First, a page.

Peace in the valley

Chula Kathin in Chiang Mai's Mae Chaem district is a celebration of faith and tradition like no other

Wat Yang Luang is among the oldest temples in Mae Chaem. Its small chapel and surrounding buildings represent local folk art alongside outside influence from Lampang and Burma. Peerawat Jariyasombat

When the fog blankets the sleepy valley of Mae Chaem in Chiang Mai province in early November, locals brave the cold to prepare for one of their most important traditional celebrations.

The white dots of cotton bulbs grow alongside brilliant green rice paddies, ready for the annual kathin ceremony. To mark the end of Buddhist Lent, devotees offer new robes and utensils to monks. However, in the remote community of Baan Yang Luang, they do things a little differently.

Instead of buying new robes, they gather to make robes within the space of day, believing that this practice brings better fortune. Locally, the festival is called "Kathin Laen" or "Chula Kathin". Thanks to the weaving tradition that survives in the valley, Chula Kathin remains alive in Mae Chaem, unlike much of Thailand.

The parade circles the chapel three times before the venue is filled with smiling locals ready to make merit. Peerawat Jariyasombat

Nestled in a valley next to Doi Inthanon, Thailand's highest peak, Mae Chaem's remote location has enabled the community to preserve its weaving heritage. Applying techniques handed down through generations, local weavers specialise in tube skirts, the bottom parts of which are adorned with vivid embroidery. The skirts, called teen jok, are extremely complicated. Even a veteran weaver can make only a few centimetres in a day.

Thus, Mae Chaem's tube skirt is honoured as a local heritage, and one of the most prized tube skirts of the North. During festivals and special occasions, the vibrant colours of teen jok can be seen throughout Mae Chaem.

The parade of villagers makes its way through the rice paddies. Peerawat Jariyasombat

On the first day, cotton bulbs are handpicked by local girls and quickly processed by villagers. The veteran weavers of Baan Yang Luang then work their magic, transforming the cotton into new robes for the monks. That the whole complicated process is completed within a day is testament to the harmony and devotion within the weaving community.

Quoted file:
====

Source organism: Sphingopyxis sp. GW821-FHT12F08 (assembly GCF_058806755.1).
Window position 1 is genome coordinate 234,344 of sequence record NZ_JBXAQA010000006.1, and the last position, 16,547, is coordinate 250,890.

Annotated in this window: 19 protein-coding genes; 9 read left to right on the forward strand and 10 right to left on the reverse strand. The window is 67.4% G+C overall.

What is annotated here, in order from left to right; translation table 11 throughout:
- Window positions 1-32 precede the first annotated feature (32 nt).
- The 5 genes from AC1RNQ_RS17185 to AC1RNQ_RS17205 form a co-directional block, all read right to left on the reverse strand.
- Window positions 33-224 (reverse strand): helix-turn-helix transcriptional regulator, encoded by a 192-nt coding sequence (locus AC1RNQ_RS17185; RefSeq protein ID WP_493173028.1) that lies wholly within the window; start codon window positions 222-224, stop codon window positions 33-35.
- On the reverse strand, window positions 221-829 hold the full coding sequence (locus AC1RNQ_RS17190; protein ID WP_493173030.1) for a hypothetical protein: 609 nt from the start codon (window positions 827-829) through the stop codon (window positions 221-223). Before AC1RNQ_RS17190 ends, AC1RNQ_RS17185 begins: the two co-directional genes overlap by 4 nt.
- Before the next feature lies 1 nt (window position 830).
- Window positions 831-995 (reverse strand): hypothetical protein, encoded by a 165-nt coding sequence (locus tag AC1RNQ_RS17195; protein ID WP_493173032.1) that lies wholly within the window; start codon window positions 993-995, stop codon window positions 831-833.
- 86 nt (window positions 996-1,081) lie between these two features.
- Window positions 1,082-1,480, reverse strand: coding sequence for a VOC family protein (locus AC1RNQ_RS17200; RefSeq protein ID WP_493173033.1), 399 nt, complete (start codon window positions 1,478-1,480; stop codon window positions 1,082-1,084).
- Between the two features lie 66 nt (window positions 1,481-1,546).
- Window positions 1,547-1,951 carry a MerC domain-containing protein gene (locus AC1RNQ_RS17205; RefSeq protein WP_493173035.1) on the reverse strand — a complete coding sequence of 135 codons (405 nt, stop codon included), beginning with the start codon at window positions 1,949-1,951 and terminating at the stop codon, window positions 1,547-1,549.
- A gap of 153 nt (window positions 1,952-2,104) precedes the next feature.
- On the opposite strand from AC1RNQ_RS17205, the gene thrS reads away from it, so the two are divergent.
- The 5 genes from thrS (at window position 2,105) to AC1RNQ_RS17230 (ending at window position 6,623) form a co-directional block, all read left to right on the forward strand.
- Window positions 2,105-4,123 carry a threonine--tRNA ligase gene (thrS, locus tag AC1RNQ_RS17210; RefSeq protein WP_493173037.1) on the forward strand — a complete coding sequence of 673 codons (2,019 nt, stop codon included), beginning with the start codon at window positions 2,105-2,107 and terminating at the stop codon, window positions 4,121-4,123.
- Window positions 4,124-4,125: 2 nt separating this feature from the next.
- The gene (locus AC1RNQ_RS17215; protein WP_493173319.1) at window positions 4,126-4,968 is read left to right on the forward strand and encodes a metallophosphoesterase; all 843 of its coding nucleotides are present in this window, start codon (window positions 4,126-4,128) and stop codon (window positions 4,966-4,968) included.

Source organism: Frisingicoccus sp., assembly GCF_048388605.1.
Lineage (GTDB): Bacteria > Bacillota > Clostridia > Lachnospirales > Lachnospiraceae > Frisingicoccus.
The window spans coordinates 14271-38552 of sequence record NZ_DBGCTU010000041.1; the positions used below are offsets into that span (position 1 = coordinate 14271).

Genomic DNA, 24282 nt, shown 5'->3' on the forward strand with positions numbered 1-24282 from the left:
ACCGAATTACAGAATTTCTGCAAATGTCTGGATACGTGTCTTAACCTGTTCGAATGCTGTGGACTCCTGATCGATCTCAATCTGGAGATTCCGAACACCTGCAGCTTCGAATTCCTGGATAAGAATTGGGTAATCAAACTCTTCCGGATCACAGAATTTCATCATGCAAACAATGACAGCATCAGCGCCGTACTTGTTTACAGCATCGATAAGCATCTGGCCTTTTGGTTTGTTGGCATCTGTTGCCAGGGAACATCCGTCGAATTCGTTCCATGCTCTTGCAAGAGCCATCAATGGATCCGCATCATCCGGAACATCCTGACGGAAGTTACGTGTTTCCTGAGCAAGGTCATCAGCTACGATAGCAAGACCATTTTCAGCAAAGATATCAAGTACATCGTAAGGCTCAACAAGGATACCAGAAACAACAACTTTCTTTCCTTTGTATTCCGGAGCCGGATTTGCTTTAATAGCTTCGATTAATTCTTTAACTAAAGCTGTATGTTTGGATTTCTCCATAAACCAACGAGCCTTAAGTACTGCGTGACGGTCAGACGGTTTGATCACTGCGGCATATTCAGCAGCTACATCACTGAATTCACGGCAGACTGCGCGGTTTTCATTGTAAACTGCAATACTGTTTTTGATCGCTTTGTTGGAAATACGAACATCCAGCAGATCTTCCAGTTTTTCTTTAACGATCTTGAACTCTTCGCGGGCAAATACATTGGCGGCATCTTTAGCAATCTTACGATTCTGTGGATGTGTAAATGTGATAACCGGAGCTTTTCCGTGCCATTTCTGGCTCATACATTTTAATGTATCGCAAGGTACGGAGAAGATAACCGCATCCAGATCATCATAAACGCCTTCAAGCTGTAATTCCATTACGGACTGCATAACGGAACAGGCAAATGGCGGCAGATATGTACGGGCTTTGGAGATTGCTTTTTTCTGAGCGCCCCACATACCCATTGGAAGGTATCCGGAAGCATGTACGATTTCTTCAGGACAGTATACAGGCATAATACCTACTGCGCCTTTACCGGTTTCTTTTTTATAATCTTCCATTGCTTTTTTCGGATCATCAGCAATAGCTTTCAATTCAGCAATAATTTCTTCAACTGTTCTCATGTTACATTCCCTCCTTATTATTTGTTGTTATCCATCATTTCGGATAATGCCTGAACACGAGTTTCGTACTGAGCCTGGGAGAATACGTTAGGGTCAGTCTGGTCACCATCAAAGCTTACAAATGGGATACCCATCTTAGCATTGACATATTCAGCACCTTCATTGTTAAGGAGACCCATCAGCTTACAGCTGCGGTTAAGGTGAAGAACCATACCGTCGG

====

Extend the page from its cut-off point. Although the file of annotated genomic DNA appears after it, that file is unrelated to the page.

While the monks and local men prepare the temple for the ceremony, mothers and daughters help to prepare the cotton. Village cooks prepare a grand feast for all. Grandmothers and grandfathers show up in their best attire, the grannies in their finest teen jok patterns.

After work, traditional Lanna dancers enjoy the scenic rice paddies. Nestled in a peaceful valley, Mae Chaem offers stunning views. Peerawat Jariyasombat

The ceremony has been carried out for hundreds of years at Wat Yang Luang, an old Buddhist temple hidden in the small village. Dating back more than five centuries, Wat Yang Luang was originally built by devout Karen people. Its chapel mirrors represent a beautiful mix of folk art, Lanna and Burmese architecture.

Having had a chance to recover from the exploits of the previous day, the villagers gather again at dawn the following morning, preparing to return to the temple in their best costumes. The ladies, naturally, show up in their finest tube skirts. Flowers and brass hair pins adorn their hair knots to honour the gods that protect their heads. Bamboo baskets filled with fresh flowers picked locally are presented as offerings to Lord Buddha.

Before the ceremonial rite starts, a local band fills the air with an easy rhythm. Traditional dancers set up in a line and lead the parade through the rice paddies.

The robes are ready for the kathin ceremony. Peerawat Jariyasombat

Mae Chaem is a picturesque valley full of terraced rice paddies interrupted by the occasional village or hamlet. In early November, the green paddies begin turning yellow, making it one of the most beautiful periods of the year.

If you stand in the right spot, you can take in the whole of Doi Inthanon in the east, with two pagodas visible on its right shoulder and the tiny white line that is Mae Pan Falls in the distance.

Visitors witnessing the scene as the ­parade cuts through the paddies are struck by its beauty and vibrancy. With all the ­locals dressed in their distinctive costumes, dancing through the dramatic countryside, Chula Kathin is a ceremony that onlookers can't help but feel a strong desire to be part of.

At the temple, before the rite, the parade circles the main chapel three times. The atmosphere is one of pure celebration, everyone dancing happily to the lively rhythm, smiles and laughter filling the air.

The celebration may be rather small when compared to the grand, opulent displays common in big cities. But there is something uniquely special about Chula Kathin and the great faith, heritage and harmony of this small village community in a remote valley.

A weaver from Baan Yang Luang works at her loom. Peerawat Jariyasombat

Elderly women await the ceremony in their finest tube skirts. Peerawat Jariyasombat

Beautiful teen jok patterns. Peerawat Jariyasombat

Travel Info:

  • Two temples in Mae Chaem host Chula Kathin celebrations annually, Wat Yang Luang and the nearby Wat Ban Tup. The ceremony typically takes place in early November.
  • Mae Chaem is 120km southwest of Chiang Mai, via Highway 108 and Road 1009.